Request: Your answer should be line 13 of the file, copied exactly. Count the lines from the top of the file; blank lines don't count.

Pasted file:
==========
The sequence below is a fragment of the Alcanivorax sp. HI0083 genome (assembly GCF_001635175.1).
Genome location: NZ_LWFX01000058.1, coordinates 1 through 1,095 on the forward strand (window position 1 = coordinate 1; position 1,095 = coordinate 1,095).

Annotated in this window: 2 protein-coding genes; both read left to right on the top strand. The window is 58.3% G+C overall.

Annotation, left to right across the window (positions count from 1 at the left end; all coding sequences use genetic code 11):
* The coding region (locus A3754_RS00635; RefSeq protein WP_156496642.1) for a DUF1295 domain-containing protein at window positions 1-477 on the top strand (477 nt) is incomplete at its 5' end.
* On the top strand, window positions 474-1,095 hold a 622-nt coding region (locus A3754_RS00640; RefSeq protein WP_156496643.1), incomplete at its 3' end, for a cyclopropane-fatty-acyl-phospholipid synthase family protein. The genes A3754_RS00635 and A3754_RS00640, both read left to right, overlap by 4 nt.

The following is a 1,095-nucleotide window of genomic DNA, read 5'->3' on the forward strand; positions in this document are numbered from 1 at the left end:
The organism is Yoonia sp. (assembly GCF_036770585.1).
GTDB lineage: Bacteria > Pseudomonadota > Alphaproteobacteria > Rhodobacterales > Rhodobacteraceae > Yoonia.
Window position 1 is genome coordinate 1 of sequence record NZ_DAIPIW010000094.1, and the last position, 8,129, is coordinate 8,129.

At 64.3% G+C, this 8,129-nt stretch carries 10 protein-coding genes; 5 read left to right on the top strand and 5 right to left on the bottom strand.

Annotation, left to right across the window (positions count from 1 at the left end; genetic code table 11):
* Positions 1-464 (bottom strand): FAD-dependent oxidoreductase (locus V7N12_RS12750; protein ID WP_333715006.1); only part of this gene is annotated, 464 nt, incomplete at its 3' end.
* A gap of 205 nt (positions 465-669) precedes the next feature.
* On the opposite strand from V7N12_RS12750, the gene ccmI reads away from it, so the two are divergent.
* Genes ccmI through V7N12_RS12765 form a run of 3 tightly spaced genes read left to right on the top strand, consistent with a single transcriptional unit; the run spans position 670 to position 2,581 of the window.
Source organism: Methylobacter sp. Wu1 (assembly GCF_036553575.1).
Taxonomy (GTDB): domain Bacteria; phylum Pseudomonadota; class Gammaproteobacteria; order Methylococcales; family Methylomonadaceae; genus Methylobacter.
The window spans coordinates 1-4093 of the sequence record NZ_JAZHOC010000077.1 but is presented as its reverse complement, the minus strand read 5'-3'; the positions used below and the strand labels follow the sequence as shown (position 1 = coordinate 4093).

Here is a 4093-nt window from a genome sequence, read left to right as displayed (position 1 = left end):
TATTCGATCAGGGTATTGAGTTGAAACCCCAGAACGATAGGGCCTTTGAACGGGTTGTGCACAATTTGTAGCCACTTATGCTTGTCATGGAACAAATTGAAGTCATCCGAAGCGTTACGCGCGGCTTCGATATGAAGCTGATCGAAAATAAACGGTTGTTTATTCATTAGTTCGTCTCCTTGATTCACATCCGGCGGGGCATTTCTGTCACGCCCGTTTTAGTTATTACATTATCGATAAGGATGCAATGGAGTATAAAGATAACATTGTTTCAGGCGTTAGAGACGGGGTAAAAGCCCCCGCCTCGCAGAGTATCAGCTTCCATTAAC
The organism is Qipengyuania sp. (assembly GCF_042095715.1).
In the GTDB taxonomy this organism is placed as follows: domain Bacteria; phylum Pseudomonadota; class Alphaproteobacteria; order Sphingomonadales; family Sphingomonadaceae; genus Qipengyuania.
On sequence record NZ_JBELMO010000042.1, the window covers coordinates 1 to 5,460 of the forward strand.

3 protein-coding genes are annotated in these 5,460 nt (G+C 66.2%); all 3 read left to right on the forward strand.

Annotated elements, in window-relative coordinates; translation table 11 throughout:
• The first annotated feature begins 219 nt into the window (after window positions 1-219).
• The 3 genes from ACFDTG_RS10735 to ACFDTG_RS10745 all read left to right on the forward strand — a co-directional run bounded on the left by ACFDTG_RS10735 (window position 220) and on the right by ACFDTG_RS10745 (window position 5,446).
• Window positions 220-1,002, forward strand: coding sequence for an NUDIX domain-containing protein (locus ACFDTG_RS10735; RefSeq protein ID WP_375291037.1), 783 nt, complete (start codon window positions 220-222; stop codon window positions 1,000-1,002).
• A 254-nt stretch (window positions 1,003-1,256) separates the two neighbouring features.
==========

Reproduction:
* Positions 1-464 (bottom strand): FAD-dependent oxidoreductase (locus V7N12_RS12750; protein ID WP_333715006.1); only part of this gene is annotated, 464 nt, incomplete at its 3' end.